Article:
Playing to My Project’s Strengths

I know you’re wondering what sort of project could obviously fail, yet win awards. The title of my project was “The Effects of Everyday Radiation of Household Objects on the Regenerative Capabilities of Planaria.” My biggest award was from the AFCEA (Armed Forces Communications and Electronics Association), and I know exactly why. The judges assigned to choose recipients for the AFCEA came to see my project because my abstract mentioned that I was testing the radiation of electronic objects like televisions. They stayed because it only took a pointed question about radiation to get me talking about why such research is necessary and where it could go. I wasn’t listed with the engineering projects: I shouldn’t have been on their radar at all. I was able to answer their questions, though, because of the strength of the preparations I had made for my presentation.

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Last Updated on January 21, 2020

How to Motivate People Around You and Inspire Them

How to Motivate People Around You and Inspire Them

If I was a super hero I’d want my super power to be the ability to motivate everyone around me. Think of how many problems you could solve just by being able to motivate people towards their goals. You wouldn’t be frustrated by lazy co-workers. You wouldn’t be mad at your partner for wasting the weekend in front of the TV. Also, the more people around you are motivated toward their dreams, the more you can capitalize off their successes.

Being able to motivate people is key to your success at work, at home, and in the future because no one can achieve anything alone. We all need the help of others.

So, how to motivate people? Here are 7 ways to motivate others even you can do.

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1. Listen

Most people start out trying to motivate someone by giving them a lengthy speech, but this rarely works because motivation has to start inside others. The best way to motivate others is to start by listening to what they want to do. Find out what the person’s goals and dreams are. If it’s something you want to encourage, then continue through these steps.

2. Ask Open-Ended Questions

Open-ended questions are the best way to figure out what someone’s dreams are. If you can’t think of anything to ask, start with, “What have you always wanted to do?”

“Why do you want to do that?”

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“What makes you so excited about it?”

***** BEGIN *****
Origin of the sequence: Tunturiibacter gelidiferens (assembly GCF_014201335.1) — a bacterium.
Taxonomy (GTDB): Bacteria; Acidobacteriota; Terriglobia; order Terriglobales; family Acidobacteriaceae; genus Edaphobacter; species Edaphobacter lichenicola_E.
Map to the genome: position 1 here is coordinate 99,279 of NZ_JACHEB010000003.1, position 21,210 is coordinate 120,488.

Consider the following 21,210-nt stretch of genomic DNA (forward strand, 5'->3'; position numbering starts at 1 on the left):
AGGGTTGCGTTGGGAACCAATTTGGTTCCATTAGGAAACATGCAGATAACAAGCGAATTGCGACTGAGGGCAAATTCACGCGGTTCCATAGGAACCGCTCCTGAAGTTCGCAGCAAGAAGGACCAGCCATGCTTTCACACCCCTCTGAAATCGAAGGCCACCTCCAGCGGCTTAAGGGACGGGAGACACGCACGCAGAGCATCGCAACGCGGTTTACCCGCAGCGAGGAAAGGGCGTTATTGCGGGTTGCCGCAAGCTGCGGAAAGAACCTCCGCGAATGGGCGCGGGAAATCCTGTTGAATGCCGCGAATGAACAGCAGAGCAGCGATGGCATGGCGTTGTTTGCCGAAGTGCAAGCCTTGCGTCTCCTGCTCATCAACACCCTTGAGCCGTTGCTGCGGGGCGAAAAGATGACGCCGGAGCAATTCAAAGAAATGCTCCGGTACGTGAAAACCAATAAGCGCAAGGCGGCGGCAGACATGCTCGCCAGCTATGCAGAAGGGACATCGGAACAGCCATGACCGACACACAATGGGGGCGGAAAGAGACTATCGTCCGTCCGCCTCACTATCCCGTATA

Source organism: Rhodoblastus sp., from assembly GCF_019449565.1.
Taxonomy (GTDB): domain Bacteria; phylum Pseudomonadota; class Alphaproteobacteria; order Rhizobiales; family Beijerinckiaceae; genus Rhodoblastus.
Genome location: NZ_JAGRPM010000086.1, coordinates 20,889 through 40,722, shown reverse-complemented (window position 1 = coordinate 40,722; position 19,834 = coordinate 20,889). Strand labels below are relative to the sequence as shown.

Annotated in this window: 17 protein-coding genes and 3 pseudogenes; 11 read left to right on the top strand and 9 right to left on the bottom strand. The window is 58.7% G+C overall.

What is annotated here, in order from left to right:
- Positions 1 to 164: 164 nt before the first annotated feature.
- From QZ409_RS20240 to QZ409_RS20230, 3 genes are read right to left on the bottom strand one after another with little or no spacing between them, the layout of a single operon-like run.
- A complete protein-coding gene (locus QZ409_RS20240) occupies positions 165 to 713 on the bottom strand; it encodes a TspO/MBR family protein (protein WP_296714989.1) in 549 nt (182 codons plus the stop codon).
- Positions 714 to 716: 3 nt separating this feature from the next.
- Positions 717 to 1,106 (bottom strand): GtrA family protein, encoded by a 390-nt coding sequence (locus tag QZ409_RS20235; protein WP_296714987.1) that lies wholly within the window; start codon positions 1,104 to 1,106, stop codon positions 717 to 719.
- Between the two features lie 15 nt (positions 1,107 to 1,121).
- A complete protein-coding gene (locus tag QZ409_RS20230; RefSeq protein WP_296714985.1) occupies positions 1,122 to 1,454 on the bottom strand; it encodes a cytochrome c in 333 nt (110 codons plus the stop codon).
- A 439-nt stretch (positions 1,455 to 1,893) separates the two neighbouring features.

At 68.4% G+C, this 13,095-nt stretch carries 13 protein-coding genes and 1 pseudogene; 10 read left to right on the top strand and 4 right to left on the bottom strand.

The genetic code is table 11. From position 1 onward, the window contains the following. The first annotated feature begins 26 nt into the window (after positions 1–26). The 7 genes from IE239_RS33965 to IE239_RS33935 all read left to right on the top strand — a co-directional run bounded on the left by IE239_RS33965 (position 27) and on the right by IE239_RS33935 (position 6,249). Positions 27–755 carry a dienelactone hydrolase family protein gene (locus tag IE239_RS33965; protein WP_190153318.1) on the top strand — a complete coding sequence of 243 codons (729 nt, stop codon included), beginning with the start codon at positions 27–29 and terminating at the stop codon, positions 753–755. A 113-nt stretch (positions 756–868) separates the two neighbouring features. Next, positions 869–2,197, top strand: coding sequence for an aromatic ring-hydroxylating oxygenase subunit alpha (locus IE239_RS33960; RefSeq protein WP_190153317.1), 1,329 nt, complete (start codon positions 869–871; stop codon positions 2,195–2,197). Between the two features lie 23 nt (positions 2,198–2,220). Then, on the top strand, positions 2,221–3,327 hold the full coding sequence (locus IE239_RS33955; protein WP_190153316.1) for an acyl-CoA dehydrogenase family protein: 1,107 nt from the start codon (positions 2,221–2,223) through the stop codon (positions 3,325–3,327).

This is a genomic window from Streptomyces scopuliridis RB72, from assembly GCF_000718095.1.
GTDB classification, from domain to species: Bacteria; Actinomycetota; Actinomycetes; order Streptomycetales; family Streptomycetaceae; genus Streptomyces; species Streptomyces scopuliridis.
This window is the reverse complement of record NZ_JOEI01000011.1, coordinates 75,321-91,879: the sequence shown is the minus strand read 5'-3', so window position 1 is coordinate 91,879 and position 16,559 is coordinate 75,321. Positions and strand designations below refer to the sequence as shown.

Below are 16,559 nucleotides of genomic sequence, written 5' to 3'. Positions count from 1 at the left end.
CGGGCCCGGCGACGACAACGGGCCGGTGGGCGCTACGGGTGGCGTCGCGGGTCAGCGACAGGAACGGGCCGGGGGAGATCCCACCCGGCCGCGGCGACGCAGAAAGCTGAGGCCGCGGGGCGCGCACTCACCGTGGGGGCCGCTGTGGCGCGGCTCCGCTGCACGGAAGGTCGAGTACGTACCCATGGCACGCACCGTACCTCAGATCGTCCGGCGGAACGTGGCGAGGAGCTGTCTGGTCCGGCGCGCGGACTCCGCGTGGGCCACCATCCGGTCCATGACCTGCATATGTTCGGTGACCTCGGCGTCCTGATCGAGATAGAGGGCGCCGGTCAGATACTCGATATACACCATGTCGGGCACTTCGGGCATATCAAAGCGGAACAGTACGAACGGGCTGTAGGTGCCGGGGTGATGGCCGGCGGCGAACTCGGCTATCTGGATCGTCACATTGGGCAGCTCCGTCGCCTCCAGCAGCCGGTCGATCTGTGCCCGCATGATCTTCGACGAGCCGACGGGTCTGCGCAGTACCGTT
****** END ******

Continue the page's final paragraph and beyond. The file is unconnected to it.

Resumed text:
“How long has that been your dream?”

You need this information the help you with the following steps.

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3. Encourage

This is the most important step, because starting a dream is scary. People are so scared they will fail or look stupid, many never try to reach their goals, so this is where you come in. You must encourage them. Say things like, “I think you will be great at that.” Better yet, say, “I think your skills in X will help you succeed.” For example if you have a friend who wants to own a pet store, say, “You are so great with animals, I think you will be excellent at running a pet store.”

4. Ask About What the First Step Will Be

After you’ve encouraged them, find how they will start. If they don’t know, you can make suggestions, but it’s better to let the person figure out the first step themselves so they can be committed to the process.

5. Dream

This is the most fun step, because you can dream about success. Say things like, “Wouldn’t it be cool if your business took off, and you didn’t have to work at that job you hate?” By allowing others to dream, you solidify the motivation in place and connect their dreams to a future reality.

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6. Ask How You Can Help

Most of the time, others won’t need anything from you, but it’s always good to offer. Just letting the person know you’re there will help motivate them to start. And, who knows, maybe your skills can help.

7. Follow Up

Periodically, over the course of the next year, ask them how their goal is going. This way you can find out what progress has been made. You may need to do the seven steps again, or they may need motivation in another area of their life.

Final Thoughts

By following these seven steps, you’ll be able to encourage the people around you to achieve their dreams and goals. In return, you’ll be more passionate about getting to your goals, you’ll be surrounded by successful people, and others will want to help you reach your dreams …

Oh, and you’ll become a motivational super hero. Time to get a cape!

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Featured photo credit: Thought Catalog via unsplash.com